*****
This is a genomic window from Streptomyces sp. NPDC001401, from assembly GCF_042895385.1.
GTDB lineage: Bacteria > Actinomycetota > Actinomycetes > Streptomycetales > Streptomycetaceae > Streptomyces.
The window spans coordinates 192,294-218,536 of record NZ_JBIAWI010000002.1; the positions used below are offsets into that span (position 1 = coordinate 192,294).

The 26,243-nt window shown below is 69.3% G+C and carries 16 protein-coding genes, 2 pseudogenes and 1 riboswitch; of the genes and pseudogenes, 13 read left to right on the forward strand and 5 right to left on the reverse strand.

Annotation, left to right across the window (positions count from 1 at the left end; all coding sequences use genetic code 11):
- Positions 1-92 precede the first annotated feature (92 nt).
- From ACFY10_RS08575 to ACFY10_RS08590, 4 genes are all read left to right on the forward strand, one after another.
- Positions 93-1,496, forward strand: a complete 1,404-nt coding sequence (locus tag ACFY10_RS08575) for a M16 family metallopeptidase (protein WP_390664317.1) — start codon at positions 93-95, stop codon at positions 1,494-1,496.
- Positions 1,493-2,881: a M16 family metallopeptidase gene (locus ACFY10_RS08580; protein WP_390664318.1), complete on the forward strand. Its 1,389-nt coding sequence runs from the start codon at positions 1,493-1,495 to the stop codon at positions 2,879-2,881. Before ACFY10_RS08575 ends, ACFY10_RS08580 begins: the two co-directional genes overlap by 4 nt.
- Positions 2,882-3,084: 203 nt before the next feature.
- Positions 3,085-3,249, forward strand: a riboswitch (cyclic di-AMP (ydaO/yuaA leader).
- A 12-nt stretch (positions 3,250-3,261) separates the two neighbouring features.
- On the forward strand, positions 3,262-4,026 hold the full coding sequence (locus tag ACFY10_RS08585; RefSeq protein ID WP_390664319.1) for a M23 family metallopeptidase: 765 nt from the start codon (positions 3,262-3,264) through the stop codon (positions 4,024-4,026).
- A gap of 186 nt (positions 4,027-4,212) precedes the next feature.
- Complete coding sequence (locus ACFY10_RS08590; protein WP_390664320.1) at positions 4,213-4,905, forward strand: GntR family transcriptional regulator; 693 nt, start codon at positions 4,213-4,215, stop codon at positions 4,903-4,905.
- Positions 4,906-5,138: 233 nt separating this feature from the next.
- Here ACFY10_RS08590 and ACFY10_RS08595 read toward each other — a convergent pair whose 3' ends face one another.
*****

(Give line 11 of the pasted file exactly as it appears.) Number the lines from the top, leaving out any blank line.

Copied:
- Positions 3,085-3,249, forward strand: a riboswitch (cyclic di-AMP (ydaO/yuaA leader).